The Grey Dog coffeeshop has been a neighborhood fixture in its Carmine Street location since it first opened in 1996. But because of a landlord dispute, the flagship West Village shop will be forced to close tomorrow. "The journey that began in 1996 has taken us down a road that no one could have ever envisioned or predicted. I believe that our lives started the day that Grey Dog opened. We grew up in this space," the store's owners, brothers David Ethan and Peter Adrian, wrote on their website.

The brothers are closing the shop not because of a lack of popularity, but rather because they have been locked in a rent dispute with their landlord for the last seven years. The landlord, Janusz Sendowski of Sarsen Realty, “claimed he had made an oversight on our lease and informed us he was intending to collect property taxes retroactive to the beginning of the term. This fee was not included in the lease and amounted to over $100,000,” the brothers wrote on the website.

A new Grey Dog is opening up on Mulberry Street near Chinatown on Friday October 21st. They add that you can come "pay your respects" for the Carmine Street store on Wednesday October 19th at 6 p.m. Regulars told Our Town Downtown that it won't be the same: “There really isn’t any other place like it in the neighborhood,” said community member Dar Wallace. “While I do like to think that I will walk to the new location, that’s probably not going to happen very often.”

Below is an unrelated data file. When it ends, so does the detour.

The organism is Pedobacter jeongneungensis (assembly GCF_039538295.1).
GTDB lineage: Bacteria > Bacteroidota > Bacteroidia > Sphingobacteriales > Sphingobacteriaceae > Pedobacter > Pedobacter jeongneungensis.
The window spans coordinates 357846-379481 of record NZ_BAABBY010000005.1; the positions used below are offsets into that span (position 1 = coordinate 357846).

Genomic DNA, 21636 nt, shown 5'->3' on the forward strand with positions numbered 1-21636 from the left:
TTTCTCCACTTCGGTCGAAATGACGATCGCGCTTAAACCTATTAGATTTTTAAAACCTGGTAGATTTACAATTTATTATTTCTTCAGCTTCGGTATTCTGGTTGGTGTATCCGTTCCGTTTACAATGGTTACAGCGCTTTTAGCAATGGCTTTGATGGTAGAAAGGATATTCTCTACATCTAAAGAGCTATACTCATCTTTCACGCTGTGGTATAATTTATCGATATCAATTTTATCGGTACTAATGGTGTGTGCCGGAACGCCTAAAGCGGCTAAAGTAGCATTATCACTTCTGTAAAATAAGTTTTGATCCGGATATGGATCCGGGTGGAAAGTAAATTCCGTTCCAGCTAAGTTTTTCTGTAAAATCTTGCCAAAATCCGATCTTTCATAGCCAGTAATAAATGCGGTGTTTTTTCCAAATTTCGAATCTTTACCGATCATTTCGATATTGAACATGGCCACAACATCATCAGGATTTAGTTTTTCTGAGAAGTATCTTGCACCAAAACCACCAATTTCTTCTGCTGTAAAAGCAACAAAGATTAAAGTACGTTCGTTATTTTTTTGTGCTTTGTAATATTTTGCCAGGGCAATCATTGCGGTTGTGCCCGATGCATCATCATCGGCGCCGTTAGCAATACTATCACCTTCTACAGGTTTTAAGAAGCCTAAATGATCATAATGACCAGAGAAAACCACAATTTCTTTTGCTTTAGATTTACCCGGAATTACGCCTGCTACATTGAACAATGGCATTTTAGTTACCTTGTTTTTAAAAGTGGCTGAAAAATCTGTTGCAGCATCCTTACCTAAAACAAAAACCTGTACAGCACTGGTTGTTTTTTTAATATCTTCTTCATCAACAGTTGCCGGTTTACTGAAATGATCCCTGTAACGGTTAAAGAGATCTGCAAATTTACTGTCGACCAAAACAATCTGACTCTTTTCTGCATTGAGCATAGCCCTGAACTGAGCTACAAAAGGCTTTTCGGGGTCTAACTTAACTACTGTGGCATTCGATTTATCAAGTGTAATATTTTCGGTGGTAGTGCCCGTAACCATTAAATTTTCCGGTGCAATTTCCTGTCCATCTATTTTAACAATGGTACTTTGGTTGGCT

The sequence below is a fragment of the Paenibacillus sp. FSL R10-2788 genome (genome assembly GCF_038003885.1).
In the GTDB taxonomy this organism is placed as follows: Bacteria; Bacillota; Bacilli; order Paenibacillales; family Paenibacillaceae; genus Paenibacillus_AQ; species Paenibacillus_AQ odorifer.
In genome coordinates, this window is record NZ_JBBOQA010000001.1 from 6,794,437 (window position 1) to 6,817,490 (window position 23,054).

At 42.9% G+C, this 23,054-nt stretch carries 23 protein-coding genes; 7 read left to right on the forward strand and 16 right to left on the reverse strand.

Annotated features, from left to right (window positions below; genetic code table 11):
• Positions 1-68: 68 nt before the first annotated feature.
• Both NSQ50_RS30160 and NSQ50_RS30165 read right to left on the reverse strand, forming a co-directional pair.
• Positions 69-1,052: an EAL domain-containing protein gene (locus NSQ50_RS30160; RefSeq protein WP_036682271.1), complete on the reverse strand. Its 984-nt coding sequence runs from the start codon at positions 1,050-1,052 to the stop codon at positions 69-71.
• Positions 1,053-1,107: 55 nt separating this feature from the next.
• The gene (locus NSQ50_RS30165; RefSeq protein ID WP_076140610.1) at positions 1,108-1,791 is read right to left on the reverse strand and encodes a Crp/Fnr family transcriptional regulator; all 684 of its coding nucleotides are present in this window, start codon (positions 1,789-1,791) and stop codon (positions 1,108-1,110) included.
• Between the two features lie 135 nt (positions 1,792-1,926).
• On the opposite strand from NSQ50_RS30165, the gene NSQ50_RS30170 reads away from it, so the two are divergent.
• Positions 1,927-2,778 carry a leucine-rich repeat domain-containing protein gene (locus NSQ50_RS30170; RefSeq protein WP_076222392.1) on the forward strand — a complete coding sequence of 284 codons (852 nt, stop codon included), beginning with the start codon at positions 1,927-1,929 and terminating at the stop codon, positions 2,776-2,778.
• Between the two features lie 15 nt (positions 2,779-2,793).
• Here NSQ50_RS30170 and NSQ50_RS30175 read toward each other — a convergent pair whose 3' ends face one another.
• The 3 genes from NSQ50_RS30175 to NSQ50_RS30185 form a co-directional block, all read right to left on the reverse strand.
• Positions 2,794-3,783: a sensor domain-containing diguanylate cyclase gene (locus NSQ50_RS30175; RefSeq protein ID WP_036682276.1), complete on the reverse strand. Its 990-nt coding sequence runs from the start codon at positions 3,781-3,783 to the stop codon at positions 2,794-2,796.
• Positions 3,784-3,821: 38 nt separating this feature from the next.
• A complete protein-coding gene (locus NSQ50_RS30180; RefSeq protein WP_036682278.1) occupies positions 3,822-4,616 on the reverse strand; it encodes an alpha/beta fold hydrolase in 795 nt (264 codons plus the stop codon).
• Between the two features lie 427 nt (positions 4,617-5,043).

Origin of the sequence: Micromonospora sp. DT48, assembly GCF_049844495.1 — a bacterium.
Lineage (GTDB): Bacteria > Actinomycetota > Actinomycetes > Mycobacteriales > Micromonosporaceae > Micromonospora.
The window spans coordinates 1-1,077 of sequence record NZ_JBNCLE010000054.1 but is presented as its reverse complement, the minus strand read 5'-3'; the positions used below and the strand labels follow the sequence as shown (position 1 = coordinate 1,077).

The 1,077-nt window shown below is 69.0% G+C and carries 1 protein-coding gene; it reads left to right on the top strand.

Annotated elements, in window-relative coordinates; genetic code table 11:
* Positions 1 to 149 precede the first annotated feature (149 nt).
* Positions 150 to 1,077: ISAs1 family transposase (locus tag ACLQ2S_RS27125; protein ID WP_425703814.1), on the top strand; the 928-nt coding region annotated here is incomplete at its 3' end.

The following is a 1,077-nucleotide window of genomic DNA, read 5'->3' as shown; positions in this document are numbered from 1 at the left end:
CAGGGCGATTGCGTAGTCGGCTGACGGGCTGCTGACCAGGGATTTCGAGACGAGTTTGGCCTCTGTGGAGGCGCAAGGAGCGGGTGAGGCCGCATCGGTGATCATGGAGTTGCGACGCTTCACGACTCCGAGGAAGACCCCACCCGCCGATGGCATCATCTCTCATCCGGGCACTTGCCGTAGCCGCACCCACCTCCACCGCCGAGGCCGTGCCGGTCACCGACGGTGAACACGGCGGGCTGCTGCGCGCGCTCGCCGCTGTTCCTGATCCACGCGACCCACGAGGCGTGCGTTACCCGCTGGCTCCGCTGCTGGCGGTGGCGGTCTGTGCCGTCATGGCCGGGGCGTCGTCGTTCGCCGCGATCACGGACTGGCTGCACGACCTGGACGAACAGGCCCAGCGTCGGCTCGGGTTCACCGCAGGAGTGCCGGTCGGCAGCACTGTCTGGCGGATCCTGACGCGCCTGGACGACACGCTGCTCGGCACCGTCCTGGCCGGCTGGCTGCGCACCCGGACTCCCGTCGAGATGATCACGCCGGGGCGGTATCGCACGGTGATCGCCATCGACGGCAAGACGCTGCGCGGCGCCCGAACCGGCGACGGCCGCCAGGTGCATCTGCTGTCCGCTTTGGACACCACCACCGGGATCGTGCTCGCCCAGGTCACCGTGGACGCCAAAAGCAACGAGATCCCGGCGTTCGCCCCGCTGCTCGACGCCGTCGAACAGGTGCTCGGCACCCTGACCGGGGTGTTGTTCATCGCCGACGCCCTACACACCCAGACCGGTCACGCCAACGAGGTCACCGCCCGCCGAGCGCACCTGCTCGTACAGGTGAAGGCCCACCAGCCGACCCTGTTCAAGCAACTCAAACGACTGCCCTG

We spoke to co-owner David Ethan a few years ago, and he told us what he thought made Grey Dog standout among Manhattan's many cafes and coffeeshops as "one of the few truly bohemian places left in New York City:"

I describe it as a less complicated American café. We have a manual dumbwaiter to bring up the food. We don’t use computers. In order to get the food into the kitchen we have a hole in the floor that we lower it into. We call out people’s names. when their food is ready. We’re not high tech. The food’s real simple but it tastes like mom just baked your bread; you’ve got the smell of bacon and coffee. It’s a simple, small town Americana.